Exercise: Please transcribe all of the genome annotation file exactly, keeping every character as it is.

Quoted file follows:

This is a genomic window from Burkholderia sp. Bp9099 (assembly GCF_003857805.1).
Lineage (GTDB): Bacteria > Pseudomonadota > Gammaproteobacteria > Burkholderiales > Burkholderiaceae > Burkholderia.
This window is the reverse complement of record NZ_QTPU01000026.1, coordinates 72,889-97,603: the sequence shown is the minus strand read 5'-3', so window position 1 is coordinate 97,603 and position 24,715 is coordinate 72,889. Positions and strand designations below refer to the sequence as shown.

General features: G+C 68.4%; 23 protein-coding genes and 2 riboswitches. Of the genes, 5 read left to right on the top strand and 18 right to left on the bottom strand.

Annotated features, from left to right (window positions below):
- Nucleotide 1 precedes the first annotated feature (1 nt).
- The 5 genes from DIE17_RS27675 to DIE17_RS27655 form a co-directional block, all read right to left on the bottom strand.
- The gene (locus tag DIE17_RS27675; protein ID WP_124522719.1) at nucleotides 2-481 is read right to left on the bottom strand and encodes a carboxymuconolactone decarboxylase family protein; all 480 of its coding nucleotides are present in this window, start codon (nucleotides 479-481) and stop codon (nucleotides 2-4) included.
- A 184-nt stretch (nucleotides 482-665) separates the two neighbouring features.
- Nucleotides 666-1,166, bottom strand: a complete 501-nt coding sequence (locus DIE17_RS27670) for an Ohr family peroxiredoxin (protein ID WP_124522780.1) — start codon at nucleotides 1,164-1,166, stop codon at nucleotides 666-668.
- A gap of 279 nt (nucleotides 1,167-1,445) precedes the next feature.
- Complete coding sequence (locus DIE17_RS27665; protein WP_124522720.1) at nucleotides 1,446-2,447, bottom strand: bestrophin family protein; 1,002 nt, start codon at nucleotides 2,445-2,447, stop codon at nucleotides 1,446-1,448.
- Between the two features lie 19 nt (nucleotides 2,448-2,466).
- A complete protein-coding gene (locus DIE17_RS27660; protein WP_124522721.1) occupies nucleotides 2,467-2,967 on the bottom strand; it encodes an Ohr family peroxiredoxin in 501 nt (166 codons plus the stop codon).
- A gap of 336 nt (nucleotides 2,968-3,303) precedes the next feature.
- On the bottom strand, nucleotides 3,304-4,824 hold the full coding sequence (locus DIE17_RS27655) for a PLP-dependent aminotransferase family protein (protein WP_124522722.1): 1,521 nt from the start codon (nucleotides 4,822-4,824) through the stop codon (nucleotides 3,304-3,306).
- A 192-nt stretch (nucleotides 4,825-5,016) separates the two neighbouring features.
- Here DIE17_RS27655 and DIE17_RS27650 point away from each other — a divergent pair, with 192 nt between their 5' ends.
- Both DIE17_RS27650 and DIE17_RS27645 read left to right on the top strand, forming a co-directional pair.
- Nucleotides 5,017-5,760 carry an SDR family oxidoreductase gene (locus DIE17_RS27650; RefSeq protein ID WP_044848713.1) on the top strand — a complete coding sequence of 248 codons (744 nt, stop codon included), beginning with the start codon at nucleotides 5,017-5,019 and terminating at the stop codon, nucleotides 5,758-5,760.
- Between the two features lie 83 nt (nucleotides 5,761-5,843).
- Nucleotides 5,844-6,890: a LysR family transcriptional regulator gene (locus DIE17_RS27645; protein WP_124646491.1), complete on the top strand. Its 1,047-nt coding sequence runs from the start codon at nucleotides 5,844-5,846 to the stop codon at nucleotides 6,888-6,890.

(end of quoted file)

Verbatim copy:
This is a genomic window from Burkholderia sp. Bp9099 (assembly GCF_003857805.1).
Lineage (GTDB): Bacteria > Pseudomonadota > Gammaproteobacteria > Burkholderiales > Burkholderiaceae > Burkholderia.
This window is the reverse complement of record NZ_QTPU01000026.1, coordinates 72,889-97,603: the sequence shown is the minus strand read 5'-3', so window position 1 is coordinate 97,603 and position 24,715 is coordinate 72,889. Positions and strand designations below refer to the sequence as shown.

General features: G+C 68.4%; 23 protein-coding genes and 2 riboswitches. Of the genes, 5 read left to right on the top strand and 18 right to left on the bottom strand.

Annotated features, from left to right (window positions below):
- Nucleotide 1 precedes the first annotated feature (1 nt).
- The 5 genes from DIE17_RS27675 to DIE17_RS27655 form a co-directional block, all read right to left on the bottom strand.
- The gene (locus tag DIE17_RS27675; protein ID WP_124522719.1) at nucleotides 2-481 is read right to left on the bottom strand and encodes a carboxymuconolactone decarboxylase family protein; all 480 of its coding nucleotides are present in this window, start codon (nucleotides 479-481) and stop codon (nucleotides 2-4) included.
- A 184-nt stretch (nucleotides 482-665) separates the two neighbouring features.
- Nucleotides 666-1,166, bottom strand: a complete 501-nt coding sequence (locus DIE17_RS27670) for an Ohr family peroxiredoxin (protein ID WP_124522780.1) — start codon at nucleotides 1,164-1,166, stop codon at nucleotides 666-668.
- A gap of 279 nt (nucleotides 1,167-1,445) precedes the next feature.
- Complete coding sequence (locus DIE17_RS27665; protein WP_124522720.1) at nucleotides 1,446-2,447, bottom strand: bestrophin family protein; 1,002 nt, start codon at nucleotides 2,445-2,447, stop codon at nucleotides 1,446-1,448.
- Between the two features lie 19 nt (nucleotides 2,448-2,466).
- A complete protein-coding gene (locus DIE17_RS27660; protein WP_124522721.1) occupies nucleotides 2,467-2,967 on the bottom strand; it encodes an Ohr family peroxiredoxin in 501 nt (166 codons plus the stop codon).
- A gap of 336 nt (nucleotides 2,968-3,303) precedes the next feature.
- On the bottom strand, nucleotides 3,304-4,824 hold the full coding sequence (locus DIE17_RS27655) for a PLP-dependent aminotransferase family protein (protein WP_124522722.1): 1,521 nt from the start codon (nucleotides 4,822-4,824) through the stop codon (nucleotides 3,304-3,306).
- A 192-nt stretch (nucleotides 4,825-5,016) separates the two neighbouring features.
- Here DIE17_RS27655 and DIE17_RS27650 point away from each other — a divergent pair, with 192 nt between their 5' ends.
- Both DIE17_RS27650 and DIE17_RS27645 read left to right on the top strand, forming a co-directional pair.
- Nucleotides 5,017-5,760 carry an SDR family oxidoreductase gene (locus DIE17_RS27650; RefSeq protein ID WP_044848713.1) on the top strand — a complete coding sequence of 248 codons (744 nt, stop codon included), beginning with the start codon at nucleotides 5,017-5,019 and terminating at the stop codon, nucleotides 5,758-5,760.
- Between the two features lie 83 nt (nucleotides 5,761-5,843).
- Nucleotides 5,844-6,890: a LysR family transcriptional regulator gene (locus DIE17_RS27645; protein WP_124646491.1), complete on the top strand. Its 1,047-nt coding sequence runs from the start codon at nucleotides 5,844-5,846 to the stop codon at nucleotides 6,888-6,890.